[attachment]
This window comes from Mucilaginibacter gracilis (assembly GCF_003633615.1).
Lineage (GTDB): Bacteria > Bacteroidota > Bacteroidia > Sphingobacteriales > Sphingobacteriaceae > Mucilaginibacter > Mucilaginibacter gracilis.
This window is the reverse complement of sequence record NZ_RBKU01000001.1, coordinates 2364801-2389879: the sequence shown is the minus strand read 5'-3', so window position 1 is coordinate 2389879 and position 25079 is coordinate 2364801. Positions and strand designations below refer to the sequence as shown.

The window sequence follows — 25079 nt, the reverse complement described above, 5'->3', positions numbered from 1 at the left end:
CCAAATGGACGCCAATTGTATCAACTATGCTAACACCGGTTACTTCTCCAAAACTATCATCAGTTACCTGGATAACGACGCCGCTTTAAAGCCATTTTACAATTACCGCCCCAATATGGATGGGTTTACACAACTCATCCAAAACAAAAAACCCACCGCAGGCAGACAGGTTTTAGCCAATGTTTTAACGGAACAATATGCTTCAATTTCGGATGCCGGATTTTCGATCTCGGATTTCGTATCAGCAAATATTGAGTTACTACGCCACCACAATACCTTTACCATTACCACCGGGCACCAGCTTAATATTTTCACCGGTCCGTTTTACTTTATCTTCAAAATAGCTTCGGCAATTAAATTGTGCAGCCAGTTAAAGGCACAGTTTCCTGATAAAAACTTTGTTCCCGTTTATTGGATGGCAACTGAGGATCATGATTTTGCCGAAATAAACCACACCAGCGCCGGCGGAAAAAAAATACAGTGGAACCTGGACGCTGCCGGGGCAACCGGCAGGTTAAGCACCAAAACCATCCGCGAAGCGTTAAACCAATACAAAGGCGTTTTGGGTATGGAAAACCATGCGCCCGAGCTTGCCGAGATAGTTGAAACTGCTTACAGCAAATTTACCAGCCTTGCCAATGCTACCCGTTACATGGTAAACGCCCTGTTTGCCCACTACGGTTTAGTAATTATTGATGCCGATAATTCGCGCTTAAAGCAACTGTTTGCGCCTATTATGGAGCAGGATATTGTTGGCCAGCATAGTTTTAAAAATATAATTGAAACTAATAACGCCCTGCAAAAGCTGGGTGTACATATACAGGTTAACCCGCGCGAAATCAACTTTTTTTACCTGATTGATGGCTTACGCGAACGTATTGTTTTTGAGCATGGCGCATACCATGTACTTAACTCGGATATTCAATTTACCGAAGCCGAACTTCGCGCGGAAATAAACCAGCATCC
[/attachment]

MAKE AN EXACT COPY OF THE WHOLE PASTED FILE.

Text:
This window comes from Mucilaginibacter gracilis (assembly GCF_003633615.1).
Lineage (GTDB): Bacteria > Bacteroidota > Bacteroidia > Sphingobacteriales > Sphingobacteriaceae > Mucilaginibacter > Mucilaginibacter gracilis.
This window is the reverse complement of sequence record NZ_RBKU01000001.1, coordinates 2364801-2389879: the sequence shown is the minus strand read 5'-3', so window position 1 is coordinate 2389879 and position 25079 is coordinate 2364801. Positions and strand designations below refer to the sequence as shown.

The window sequence follows — 25079 nt, the reverse complement described above, 5'->3', positions numbered from 1 at the left end:
CCAAATGGACGCCAATTGTATCAACTATGCTAACACCGGTTACTTCTCCAAAACTATCATCAGTTACCTGGATAACGACGCCGCTTTAAAGCCATTTTACAATTACCGCCCCAATATGGATGGGTTTACACAACTCATCCAAAACAAAAAACCCACCGCAGGCAGACAGGTTTTAGCCAATGTTTTAACGGAACAATATGCTTCAATTTCGGATGCCGGATTTTCGATCTCGGATTTCGTATCAGCAAATATTGAGTTACTACGCCACCACAATACCTTTACCATTACCACCGGGCACCAGCTTAATATTTTCACCGGTCCGTTTTACTTTATCTTCAAAATAGCTTCGGCAATTAAATTGTGCAGCCAGTTAAAGGCACAGTTTCCTGATAAAAACTTTGTTCCCGTTTATTGGATGGCAACTGAGGATCATGATTTTGCCGAAATAAACCACACCAGCGCCGGCGGAAAAAAAATACAGTGGAACCTGGACGCTGCCGGGGCAACCGGCAGGTTAAGCACCAAAACCATCCGCGAAGCGTTAAACCAATACAAAGGCGTTTTGGGTATGGAAAACCATGCGCCCGAGCTTGCCGAGATAGTTGAAACTGCTTACAGCAAATTTACCAGCCTTGCCAATGCTACCCGTTACATGGTAAACGCCCTGTTTGCCCACTACGGTTTAGTAATTATTGATGCCGATAATTCGCGCTTAAAGCAACTGTTTGCGCCTATTATGGAGCAGGATATTGTTGGCCAGCATAGTTTTAAAAATATAATTGAAACTAATAACGCCCTGCAAAAGCTGGGTGTACATATACAGGTTAACCCGCGCGAAATCAACTTTTTTTACCTGATTGATGGCTTACGCGAACGTATTGTTTTTGAGCATGGCGCATACCATGTACTTAACTCGGATATTCAATTTACCGAAGCCGAACTTCGCGCGGAAATAAACCAGCATCC